Book Review: Utopia for Realists

February 5, 2019
Confidence: highly likely

Rutger Bergman’s Utopia for Realists is a book whose primary thesis is that we should have a guaranteed minimum income (GMI).

I must admit, I was pretty sold on a guaranteed minimum income before reading this book. I hadn’t thought too much about it, besides the fact that lots of smart people I know say it’s a good idea, and that obviously we’re going to need a solution to what happens to humans after we automate away all of the jobs.

After reading this book, I am significantly less on-board with the idea.

What it boils down to is that Utopia for Realists isn’t very good. If these are the best arguments for a GMI, well… let’s hope that they’re not the best arguments for a GMI.

I can’t make up my mind on whether this book is merely incompetent or actively dishonest.

For example, the book discusses the Speenhamland system, which it describes as an early form of GMI, and then discusses a contemporary report which described it as a failed experiment. But then Utopia for Realists turns around with the sentence “more recent research has revealed that the Speenhamland system was actually a success.” A description of how the original study was supposedly flawed, but no citation to back it up. No reference to which “more recent research” reveals resounding success. There are lots of other citations in the book. Why not one here?

Utopia makes some other bold claims without backing them up; here’s a few that bothered me enough to mark them down:

  • “Ultimately, the perfect, self-regulating market proved an illusion.”
  • “The historian Brian Steesland… emphasizes that, had Nixon’s plan gone ahead, the ramifications would have been huge… No longer would there be such a thing as the ‘deserving’ or ‘undeserving poor’ [no citation]”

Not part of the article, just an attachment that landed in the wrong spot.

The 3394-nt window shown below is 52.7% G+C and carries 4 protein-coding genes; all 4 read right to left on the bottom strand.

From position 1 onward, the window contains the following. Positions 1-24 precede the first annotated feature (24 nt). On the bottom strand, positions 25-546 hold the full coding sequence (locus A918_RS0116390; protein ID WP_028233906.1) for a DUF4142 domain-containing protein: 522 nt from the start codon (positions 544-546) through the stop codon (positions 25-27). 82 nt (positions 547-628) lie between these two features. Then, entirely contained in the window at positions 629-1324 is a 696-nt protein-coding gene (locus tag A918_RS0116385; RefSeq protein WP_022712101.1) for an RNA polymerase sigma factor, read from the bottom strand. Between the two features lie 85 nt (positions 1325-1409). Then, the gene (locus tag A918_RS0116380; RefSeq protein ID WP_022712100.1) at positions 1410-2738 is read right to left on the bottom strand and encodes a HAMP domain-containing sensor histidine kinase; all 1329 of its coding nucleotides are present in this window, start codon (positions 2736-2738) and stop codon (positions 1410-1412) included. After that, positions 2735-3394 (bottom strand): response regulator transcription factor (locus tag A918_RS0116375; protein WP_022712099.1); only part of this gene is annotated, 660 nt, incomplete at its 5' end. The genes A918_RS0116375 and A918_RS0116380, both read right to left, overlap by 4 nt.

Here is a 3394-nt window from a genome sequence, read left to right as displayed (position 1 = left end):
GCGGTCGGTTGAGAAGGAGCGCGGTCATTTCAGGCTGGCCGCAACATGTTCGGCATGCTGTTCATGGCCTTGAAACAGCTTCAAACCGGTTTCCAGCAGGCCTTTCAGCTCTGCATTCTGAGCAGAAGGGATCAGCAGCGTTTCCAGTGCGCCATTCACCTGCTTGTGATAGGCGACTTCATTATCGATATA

There was another time I wanted to check a source. The book makes a case for “giving housing/money to homeless people is cheaper than dealing with the consequences of not” via a case study. I’m willing to believe this; prevention is usually a better strategy than treatment. OK, fine. What I wanted to check was the cost breakdown; Utopia describes the project as costing $217 million, and being responsible for getting 6,500 people off of the streets over nine years. This struck me as being exorbitantly expensive, and I wanted to check their methodologies and math.

The given citation for this “unmitigated success” was to a random pdf on the Utrecht municipal website which doesn’t exist anymore. I didn’t try any harder than this to find the document. The citation describing the experiment points to a Dutch news site (that Google annoyingly refuses to translate) that looks more like an op-ed than anything official, but more damningly, doesn’t provide any links closer to the original source.

Bregman’s grasp of economics is pretty tenuous. For example:

From a certain perspective, [Bastiat] says, breaking a window sounds like a fine idea. “Imagine it costs six francs to repair the damage. And imagine that this creates a commercial gain of six francs—I confess there’s no arguing with this reasoning. The glazier comes along, does his work, and happily pockets six francs…” [emphasis mine]

No arguing? Except that the glazier charges a fair price to replace the window, so he is only marginally better off after replacing the window, but the world has lost one window and the owner is the worse-off for it.

He goes on:

Unlike the manufacture of a fridge or a car, history lessons and doctor’s [sic] checkups can’t simply be made “more efficient.”